Ten of the UK's largest trade unions have taken Labour leader Jeremy Corbyn's corner, signing a joint statement giving their continued support to the embattled opposition leader. The statement, issued late on Wednesday (28 June), was carefully dissected and pored over by many to see if there were signs of any cracks appearing in their unwavering support of Corbyn.
Seen mostly as a backing of Corbyn's leadership, Labourlist - an independent weblog supportive of the Labour Party - noted that the letter, which was issued after hours of wrangling over the wording, was "less effusive than some may have expected."
It noted that the unions stopped "short of condemning any challenges to Corbyn's position. Instead, the statement said that a run against Corbyn must be "through the proper democratic procedures."
The statement said that although the unions believed that a leadership election "would be an unwelcome distraction at this time of crisis, if one nevertheless occurs through the proper procedures, we would expect all parts of the Party to honour the result and pull together in the interests of the country, and working people in particular."
Labourlist also pointed out that the statement failed to make any comment on Corbyn's performance as the party leader, and instead chose to simply note that he is "the democratically-elected Leader of our Party."
Unite, which has thrown its support behind Corbyn, has shrugged off speculation that backing for Corbyn was wavering, The Guardian reports. Len McCluskey, Unite's General Secretary, in confirming his continued support for the Labour leader, said: "If anyone wants to change the Labour leadership, they must do it openly and democratically through an election, not through resignations and pointless posturing. If there has to be such an election, Jeremy Corbyn's supporters throughout the movement will be ready for it."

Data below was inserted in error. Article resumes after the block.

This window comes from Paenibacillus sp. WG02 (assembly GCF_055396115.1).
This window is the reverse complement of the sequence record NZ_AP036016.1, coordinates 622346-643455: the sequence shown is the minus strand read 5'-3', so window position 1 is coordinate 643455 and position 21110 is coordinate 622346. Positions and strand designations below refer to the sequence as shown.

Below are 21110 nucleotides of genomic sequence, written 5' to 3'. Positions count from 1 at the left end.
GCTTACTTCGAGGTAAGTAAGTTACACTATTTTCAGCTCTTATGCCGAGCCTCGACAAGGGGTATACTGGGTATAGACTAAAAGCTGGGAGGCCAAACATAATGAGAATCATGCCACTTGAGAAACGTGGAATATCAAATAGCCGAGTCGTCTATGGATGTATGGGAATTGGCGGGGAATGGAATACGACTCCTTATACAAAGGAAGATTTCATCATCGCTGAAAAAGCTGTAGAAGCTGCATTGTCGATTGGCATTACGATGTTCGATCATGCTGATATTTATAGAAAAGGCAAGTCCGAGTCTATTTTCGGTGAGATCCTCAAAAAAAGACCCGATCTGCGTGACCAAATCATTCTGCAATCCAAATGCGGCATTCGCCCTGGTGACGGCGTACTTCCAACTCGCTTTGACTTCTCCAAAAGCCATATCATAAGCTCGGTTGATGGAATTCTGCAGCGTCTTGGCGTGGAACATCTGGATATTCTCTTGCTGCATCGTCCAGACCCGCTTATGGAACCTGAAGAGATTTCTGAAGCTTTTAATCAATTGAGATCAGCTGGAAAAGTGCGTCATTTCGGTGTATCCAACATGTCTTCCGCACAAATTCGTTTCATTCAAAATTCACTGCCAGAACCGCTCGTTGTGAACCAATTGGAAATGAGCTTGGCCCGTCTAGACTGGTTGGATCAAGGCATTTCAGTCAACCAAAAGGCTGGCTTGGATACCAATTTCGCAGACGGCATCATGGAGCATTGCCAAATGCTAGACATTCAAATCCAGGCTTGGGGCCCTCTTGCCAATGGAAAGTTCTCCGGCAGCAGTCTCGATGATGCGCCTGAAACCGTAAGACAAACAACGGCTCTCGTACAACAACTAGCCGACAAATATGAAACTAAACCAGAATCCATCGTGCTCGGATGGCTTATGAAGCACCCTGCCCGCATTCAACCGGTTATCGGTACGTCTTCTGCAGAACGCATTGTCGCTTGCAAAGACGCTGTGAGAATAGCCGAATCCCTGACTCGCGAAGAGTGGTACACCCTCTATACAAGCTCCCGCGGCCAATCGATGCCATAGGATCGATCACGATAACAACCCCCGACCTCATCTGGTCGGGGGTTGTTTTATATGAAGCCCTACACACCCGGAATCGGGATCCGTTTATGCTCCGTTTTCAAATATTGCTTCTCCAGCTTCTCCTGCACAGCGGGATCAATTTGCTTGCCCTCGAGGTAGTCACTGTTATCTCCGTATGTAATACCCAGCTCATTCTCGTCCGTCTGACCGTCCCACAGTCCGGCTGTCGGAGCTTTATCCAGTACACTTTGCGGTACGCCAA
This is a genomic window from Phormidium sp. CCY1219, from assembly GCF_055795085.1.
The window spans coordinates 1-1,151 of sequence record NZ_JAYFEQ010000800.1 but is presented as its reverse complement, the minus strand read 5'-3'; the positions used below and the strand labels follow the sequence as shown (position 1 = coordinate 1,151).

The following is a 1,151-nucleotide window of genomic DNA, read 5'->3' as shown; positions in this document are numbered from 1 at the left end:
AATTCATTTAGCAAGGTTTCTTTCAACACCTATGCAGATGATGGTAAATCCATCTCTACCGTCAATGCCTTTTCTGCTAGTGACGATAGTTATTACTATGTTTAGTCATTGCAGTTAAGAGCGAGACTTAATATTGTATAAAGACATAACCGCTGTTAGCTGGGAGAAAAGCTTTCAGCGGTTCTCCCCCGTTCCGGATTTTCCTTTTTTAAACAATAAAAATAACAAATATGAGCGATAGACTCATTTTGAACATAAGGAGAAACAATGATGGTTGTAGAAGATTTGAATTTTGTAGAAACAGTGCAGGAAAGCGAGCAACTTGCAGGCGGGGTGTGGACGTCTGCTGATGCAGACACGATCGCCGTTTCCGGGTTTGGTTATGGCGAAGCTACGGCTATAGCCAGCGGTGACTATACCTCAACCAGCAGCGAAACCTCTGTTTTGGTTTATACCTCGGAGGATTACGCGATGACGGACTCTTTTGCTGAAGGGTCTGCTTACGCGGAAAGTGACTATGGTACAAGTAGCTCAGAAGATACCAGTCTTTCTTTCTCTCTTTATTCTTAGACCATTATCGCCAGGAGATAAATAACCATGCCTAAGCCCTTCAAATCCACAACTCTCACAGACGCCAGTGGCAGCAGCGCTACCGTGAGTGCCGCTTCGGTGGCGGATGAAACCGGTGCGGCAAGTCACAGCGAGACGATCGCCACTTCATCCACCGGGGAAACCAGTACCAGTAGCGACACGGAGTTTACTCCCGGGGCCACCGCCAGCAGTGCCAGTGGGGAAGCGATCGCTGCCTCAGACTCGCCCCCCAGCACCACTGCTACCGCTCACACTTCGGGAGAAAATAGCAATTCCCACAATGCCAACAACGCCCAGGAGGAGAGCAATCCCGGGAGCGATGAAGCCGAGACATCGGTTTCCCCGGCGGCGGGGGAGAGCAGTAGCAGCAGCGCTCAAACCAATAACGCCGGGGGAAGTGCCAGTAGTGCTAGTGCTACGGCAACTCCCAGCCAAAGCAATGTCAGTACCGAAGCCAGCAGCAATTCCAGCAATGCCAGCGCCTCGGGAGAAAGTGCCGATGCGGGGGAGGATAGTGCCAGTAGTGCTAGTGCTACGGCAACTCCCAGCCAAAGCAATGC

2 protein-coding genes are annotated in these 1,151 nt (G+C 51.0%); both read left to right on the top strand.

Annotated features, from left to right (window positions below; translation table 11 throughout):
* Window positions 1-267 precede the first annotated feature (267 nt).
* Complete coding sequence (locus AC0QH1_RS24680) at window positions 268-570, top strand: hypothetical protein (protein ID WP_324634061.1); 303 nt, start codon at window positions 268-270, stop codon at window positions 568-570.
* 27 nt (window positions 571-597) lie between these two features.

Manuel Cortes, the General Secretary of the Transport Salaried Staffs' Association added; "It is almost unbelievable to watch the Labour party plunge into a crisis of its own making as MPs involves themselves in childish, self-indulgent behaviour which doesn't befit their office."
In the joint statement, the unions said: "The current crisis within the Parliamentary Labour Party is deeply regrettable and unnecessary." It said following the Brexit vote, the party needs to be fighting to preserve members' jobs.
It said that not only Labour members but millions of others will be looking at developments in Parliament with dismay. "It cannot be right to seek to denude the Labour front bench at this time, when the government more than ever needs to be scrutinised and held to account by an effective and united opposition that does the job it is paid to do."
The statement reminded Labour MPs that Corbyn's position in the party "cannot and should not be challenged except through the proper democratic procedures provided for in the Party's constitution." It also asked all MPs to "respect the authority of the Party's Leader."